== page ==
P63 control of desmosome gene expression and adhesion is compromised in AEC syndrome

Giustina Ferone, Maria Rosaria Mollo, Helen A. Thomason, Dario Antonini, Huiqing Zhou, Raffaele Ambrosio, Laura De rosa, Domenico Salvatore, Spiro Getsios, Hans van Bokhoven, Jill Dixon, Caterina Missero

    Research output: Contribution to journalArticlepeer-review


    Ankyloblepharon, ectodermal defects, cleft lip/palate (AEC) syndrome is a rare autosomal dominant disorder caused by mutations in the p63 gene, essential for embryonic development of stratified epithelia. The most severe cutaneous manifestation of this disorder is the long-lasting skin fragility associated with severe skin erosions after birth. Using a knock-in mouse model for AEC syndrome, we found that skin fragility was associated with microscopic blistering between the basal and suprabasal compartments of the epidermis and reduced desmosomal contacts. Expression of desmosomal cadherins and desmoplakin was strongly reduced in AEC mutant keratinocytes and in newborn epidermis. A similar impairment in desmosome gene expression was observed in human keratinocytes isolated from AEC patients, in p63-depleted keratinocytes and in p63 null embryonic skin, indicating that p63 mutations causative of AEC syndrome have a dominant-negative effect on the wild-type p63 protein. Among the desmosomal components, desmocollin 3, desmoplakin and desmoglein 1 were the most significantly reduced by mutant p63 both at the RNA and protein levels. Chromatin immunoprecipitation experiments and transactivation assays revealed that p63 controls these genes at the transcriptional level. Consistent with reduced desmosome function, AEC mutant and p63-deficient keratinocytes had an impaired ability to withstand mechanical stress, which was alleviated by epidermal growth factor receptor inhibitors known to stabilize desmosomes. Our study reveals that p63 is a crucial regulator of a subset of desmosomal genes and that this function is impaired in AEC syndrome. Reduced mechanical strength resulting from p63 mutations can be alleviated pharmacologically by increasing desmosome adhesion with possible therapeutic implications. © The Author 2012. Published by Oxford University Press.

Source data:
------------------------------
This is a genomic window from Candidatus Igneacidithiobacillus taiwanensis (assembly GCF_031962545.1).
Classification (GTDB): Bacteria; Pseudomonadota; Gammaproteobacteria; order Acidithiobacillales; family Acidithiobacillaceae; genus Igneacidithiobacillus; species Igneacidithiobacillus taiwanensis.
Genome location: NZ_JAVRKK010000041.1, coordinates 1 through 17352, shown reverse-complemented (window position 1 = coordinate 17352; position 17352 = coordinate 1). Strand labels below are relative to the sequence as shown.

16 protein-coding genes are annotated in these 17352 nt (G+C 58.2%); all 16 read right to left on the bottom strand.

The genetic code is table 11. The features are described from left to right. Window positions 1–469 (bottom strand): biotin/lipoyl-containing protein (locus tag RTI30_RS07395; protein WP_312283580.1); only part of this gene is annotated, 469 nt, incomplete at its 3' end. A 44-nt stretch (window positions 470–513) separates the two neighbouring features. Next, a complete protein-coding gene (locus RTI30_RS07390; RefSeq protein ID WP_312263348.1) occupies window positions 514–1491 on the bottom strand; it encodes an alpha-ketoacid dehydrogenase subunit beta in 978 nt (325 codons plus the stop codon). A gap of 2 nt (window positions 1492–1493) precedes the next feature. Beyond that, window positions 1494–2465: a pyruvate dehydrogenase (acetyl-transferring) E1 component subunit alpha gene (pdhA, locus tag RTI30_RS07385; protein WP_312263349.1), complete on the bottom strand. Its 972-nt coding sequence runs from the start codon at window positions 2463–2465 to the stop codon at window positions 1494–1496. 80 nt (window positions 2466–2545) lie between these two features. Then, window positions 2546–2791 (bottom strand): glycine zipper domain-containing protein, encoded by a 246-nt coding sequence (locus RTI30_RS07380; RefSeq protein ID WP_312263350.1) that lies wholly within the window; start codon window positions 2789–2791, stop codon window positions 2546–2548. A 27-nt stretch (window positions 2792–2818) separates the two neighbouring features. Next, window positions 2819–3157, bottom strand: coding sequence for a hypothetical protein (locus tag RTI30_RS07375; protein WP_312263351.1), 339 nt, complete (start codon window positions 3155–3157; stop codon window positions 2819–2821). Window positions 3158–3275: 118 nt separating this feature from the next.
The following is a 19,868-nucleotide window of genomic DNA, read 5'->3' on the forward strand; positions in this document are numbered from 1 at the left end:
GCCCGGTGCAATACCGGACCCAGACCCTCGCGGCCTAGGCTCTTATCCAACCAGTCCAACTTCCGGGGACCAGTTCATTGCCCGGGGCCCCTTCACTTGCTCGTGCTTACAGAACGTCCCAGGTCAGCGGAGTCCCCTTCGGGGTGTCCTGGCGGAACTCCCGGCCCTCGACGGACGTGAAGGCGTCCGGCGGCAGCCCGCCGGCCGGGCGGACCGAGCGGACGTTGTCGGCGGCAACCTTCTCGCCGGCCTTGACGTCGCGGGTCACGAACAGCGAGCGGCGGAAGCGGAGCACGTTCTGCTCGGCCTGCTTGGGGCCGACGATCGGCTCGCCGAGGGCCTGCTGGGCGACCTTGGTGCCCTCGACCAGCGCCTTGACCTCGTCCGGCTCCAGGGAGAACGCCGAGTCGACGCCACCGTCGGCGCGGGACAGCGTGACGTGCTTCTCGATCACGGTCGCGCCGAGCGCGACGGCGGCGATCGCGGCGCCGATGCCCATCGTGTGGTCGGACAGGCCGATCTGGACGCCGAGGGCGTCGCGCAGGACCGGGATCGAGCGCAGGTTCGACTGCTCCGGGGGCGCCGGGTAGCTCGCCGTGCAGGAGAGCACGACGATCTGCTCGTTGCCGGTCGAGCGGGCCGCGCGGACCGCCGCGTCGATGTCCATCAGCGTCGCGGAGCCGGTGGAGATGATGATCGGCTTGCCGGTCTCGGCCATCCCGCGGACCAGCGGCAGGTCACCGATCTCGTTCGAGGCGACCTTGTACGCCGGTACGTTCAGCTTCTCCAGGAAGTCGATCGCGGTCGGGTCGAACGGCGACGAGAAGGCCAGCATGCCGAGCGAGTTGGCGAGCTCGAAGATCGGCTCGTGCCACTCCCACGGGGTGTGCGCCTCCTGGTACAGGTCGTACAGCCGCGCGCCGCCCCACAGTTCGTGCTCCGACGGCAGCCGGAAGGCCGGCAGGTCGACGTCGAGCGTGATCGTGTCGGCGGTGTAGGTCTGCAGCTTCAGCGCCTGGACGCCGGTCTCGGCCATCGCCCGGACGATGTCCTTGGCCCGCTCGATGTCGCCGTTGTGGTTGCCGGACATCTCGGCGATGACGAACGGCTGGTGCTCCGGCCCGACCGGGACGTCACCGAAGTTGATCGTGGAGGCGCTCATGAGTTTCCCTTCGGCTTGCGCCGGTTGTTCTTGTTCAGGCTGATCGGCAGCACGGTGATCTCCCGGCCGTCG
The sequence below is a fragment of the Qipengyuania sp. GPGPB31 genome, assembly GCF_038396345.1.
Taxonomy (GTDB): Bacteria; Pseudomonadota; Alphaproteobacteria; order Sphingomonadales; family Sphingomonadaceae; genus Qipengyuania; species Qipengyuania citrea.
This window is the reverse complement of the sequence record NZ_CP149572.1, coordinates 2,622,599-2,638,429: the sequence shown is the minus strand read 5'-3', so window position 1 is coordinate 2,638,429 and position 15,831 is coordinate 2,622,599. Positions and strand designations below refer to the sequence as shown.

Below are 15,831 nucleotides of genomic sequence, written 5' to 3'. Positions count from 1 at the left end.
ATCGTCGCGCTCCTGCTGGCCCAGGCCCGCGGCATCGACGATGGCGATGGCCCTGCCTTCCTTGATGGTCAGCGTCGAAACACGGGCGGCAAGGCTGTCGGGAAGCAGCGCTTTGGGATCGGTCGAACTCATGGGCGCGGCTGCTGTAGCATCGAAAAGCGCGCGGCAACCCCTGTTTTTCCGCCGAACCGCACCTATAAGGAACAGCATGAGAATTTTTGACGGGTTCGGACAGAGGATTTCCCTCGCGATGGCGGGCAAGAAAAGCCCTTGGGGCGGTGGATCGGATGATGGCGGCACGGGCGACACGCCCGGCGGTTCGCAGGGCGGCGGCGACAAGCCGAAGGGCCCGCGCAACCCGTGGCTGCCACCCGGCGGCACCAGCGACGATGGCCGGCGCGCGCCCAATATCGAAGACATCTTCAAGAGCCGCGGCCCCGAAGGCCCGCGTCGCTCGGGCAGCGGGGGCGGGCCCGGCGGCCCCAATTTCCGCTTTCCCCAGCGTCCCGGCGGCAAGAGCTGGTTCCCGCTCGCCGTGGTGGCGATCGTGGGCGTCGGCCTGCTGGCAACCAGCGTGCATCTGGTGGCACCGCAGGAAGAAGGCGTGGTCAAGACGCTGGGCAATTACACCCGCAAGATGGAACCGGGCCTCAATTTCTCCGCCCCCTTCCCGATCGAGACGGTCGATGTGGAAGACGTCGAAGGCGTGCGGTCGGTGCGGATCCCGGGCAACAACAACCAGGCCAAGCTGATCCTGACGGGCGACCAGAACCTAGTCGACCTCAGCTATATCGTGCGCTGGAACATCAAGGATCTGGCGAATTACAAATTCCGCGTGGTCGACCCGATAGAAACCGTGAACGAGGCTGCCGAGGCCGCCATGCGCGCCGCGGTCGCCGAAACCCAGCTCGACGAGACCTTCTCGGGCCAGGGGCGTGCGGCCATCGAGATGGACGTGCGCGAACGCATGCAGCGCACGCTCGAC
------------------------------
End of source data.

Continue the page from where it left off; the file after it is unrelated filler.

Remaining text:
Original languageEnglish
    Article numberdds464
    Pages (from-to)531-543
    Number of pages12
    JournalHuman Molecular Genetics
    Issue number3
    Publication statusPublished - Feb 2013


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